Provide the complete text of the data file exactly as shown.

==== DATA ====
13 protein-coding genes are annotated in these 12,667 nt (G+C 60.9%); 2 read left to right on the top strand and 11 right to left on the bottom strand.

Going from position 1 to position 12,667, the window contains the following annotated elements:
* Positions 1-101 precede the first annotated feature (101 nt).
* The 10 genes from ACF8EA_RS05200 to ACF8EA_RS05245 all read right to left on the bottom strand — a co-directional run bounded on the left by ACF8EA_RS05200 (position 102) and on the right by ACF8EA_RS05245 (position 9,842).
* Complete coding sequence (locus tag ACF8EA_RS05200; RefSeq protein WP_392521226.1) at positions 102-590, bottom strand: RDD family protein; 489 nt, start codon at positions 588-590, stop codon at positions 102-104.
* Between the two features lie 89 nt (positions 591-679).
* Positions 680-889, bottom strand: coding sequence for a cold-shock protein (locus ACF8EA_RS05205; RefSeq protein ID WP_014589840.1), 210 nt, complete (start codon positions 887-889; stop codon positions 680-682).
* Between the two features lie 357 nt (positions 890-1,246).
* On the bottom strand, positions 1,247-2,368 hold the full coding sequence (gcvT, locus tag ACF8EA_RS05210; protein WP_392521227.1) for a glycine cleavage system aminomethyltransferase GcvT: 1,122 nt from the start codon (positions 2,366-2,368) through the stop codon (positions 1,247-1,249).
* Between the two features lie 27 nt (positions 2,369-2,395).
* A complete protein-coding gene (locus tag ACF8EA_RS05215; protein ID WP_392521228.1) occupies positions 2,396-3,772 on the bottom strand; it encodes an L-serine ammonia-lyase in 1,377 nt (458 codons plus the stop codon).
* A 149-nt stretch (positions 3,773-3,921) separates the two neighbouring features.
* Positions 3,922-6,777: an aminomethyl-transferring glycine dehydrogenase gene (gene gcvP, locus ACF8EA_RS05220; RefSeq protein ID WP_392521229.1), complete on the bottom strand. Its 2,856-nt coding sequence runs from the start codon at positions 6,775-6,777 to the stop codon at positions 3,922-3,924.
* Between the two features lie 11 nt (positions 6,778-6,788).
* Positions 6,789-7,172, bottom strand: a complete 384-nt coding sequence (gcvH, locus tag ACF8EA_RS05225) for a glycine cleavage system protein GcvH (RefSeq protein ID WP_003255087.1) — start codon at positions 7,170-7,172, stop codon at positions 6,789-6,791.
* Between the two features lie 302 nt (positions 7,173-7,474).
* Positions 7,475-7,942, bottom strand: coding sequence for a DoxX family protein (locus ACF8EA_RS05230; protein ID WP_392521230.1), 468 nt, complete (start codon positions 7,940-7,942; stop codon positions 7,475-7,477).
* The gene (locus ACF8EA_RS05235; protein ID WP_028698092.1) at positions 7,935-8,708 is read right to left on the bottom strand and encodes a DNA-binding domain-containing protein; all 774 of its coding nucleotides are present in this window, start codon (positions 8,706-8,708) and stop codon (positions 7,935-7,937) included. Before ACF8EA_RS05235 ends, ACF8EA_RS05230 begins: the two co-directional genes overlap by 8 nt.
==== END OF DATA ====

13 protein-coding genes are annotated in these 12,667 nt (G+C 60.9%); 2 read left to right on the top strand and 11 right to left on the bottom strand.

Going from position 1 to position 12,667, the window contains the following annotated elements:
* Positions 1-101 precede the first annotated feature (101 nt).
* The 10 genes from ACF8EA_RS05200 to ACF8EA_RS05245 all read right to left on the bottom strand — a co-directional run bounded on the left by ACF8EA_RS05200 (position 102) and on the right by ACF8EA_RS05245 (position 9,842).
* Complete coding sequence (locus tag ACF8EA_RS05200; RefSeq protein WP_392521226.1) at positions 102-590, bottom strand: RDD family protein; 489 nt, start codon at positions 588-590, stop codon at positions 102-104.
* Between the two features lie 89 nt (positions 591-679).
* Positions 680-889, bottom strand: coding sequence for a cold-shock protein (locus ACF8EA_RS05205; RefSeq protein ID WP_014589840.1), 210 nt, complete (start codon positions 887-889; stop codon positions 680-682).
* Between the two features lie 357 nt (positions 890-1,246).
* On the bottom strand, positions 1,247-2,368 hold the full coding sequence (gcvT, locus tag ACF8EA_RS05210; protein WP_392521227.1) for a glycine cleavage system aminomethyltransferase GcvT: 1,122 nt from the start codon (positions 2,366-2,368) through the stop codon (positions 1,247-1,249).
* Between the two features lie 27 nt (positions 2,369-2,395).
* A complete protein-coding gene (locus tag ACF8EA_RS05215; protein ID WP_392521228.1) occupies positions 2,396-3,772 on the bottom strand; it encodes an L-serine ammonia-lyase in 1,377 nt (458 codons plus the stop codon).
* A 149-nt stretch (positions 3,773-3,921) separates the two neighbouring features.
* Positions 3,922-6,777: an aminomethyl-transferring glycine dehydrogenase gene (gene gcvP, locus ACF8EA_RS05220; RefSeq protein ID WP_392521229.1), complete on the bottom strand. Its 2,856-nt coding sequence runs from the start codon at positions 6,775-6,777 to the stop codon at positions 3,922-3,924.
* Between the two features lie 11 nt (positions 6,778-6,788).
* Positions 6,789-7,172, bottom strand: a complete 384-nt coding sequence (gcvH, locus tag ACF8EA_RS05225) for a glycine cleavage system protein GcvH (RefSeq protein ID WP_003255087.1) — start codon at positions 7,170-7,172, stop codon at positions 6,789-6,791.
* Between the two features lie 302 nt (positions 7,173-7,474).
* Positions 7,475-7,942, bottom strand: coding sequence for a DoxX family protein (locus ACF8EA_RS05230; protein ID WP_392521230.1), 468 nt, complete (start codon positions 7,940-7,942; stop codon positions 7,475-7,477).
* The gene (locus ACF8EA_RS05235; protein ID WP_028698092.1) at positions 7,935-8,708 is read right to left on the bottom strand and encodes a DNA-binding domain-containing protein; all 774 of its coding nucleotides are present in this window, start codon (positions 8,706-8,708) and stop codon (positions 7,935-7,937) included. Before ACF8EA_RS05235 ends, ACF8EA_RS05230 begins: the two co-directional genes overlap by 8 nt.